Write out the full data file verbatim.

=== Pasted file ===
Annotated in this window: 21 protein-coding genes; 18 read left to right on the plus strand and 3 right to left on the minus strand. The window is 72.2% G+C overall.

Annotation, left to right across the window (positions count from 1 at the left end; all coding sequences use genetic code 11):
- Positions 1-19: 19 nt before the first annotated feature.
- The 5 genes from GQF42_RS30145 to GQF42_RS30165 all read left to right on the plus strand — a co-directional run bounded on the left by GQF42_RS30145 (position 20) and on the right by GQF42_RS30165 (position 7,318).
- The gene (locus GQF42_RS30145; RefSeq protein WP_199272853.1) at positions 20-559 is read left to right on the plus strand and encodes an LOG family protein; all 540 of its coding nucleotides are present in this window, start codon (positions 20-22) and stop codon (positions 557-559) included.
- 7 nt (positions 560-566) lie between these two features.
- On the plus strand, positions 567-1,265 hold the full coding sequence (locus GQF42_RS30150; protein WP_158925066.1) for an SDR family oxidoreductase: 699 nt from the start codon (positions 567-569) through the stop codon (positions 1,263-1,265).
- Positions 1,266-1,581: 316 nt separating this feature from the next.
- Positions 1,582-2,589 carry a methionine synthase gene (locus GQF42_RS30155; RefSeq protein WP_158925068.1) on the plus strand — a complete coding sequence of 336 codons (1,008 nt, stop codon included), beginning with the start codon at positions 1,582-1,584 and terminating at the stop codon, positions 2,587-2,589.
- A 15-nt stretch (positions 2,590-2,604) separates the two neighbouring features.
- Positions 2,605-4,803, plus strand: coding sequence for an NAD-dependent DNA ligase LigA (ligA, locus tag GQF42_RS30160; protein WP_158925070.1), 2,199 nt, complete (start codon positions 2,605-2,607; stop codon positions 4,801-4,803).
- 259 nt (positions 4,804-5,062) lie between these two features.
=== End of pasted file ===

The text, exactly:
Annotated in this window: 21 protein-coding genes; 18 read left to right on the plus strand and 3 right to left on the minus strand. The window is 72.2% G+C overall.

Annotation, left to right across the window (positions count from 1 at the left end; all coding sequences use genetic code 11):
- Positions 1-19: 19 nt before the first annotated feature.
- The 5 genes from GQF42_RS30145 to GQF42_RS30165 all read left to right on the plus strand — a co-directional run bounded on the left by GQF42_RS30145 (position 20) and on the right by GQF42_RS30165 (position 7,318).
- The gene (locus GQF42_RS30145; RefSeq protein WP_199272853.1) at positions 20-559 is read left to right on the plus strand and encodes an LOG family protein; all 540 of its coding nucleotides are present in this window, start codon (positions 20-22) and stop codon (positions 557-559) included.
- 7 nt (positions 560-566) lie between these two features.
- On the plus strand, positions 567-1,265 hold the full coding sequence (locus GQF42_RS30150; protein WP_158925066.1) for an SDR family oxidoreductase: 699 nt from the start codon (positions 567-569) through the stop codon (positions 1,263-1,265).
- Positions 1,266-1,581: 316 nt separating this feature from the next.
- Positions 1,582-2,589 carry a methionine synthase gene (locus GQF42_RS30155; RefSeq protein WP_158925068.1) on the plus strand — a complete coding sequence of 336 codons (1,008 nt, stop codon included), beginning with the start codon at positions 1,582-1,584 and terminating at the stop codon, positions 2,587-2,589.
- A 15-nt stretch (positions 2,590-2,604) separates the two neighbouring features.
- Positions 2,605-4,803, plus strand: coding sequence for an NAD-dependent DNA ligase LigA (ligA, locus tag GQF42_RS30160; protein WP_158925070.1), 2,199 nt, complete (start codon positions 2,605-2,607; stop codon positions 4,801-4,803).
- 259 nt (positions 4,804-5,062) lie between these two features.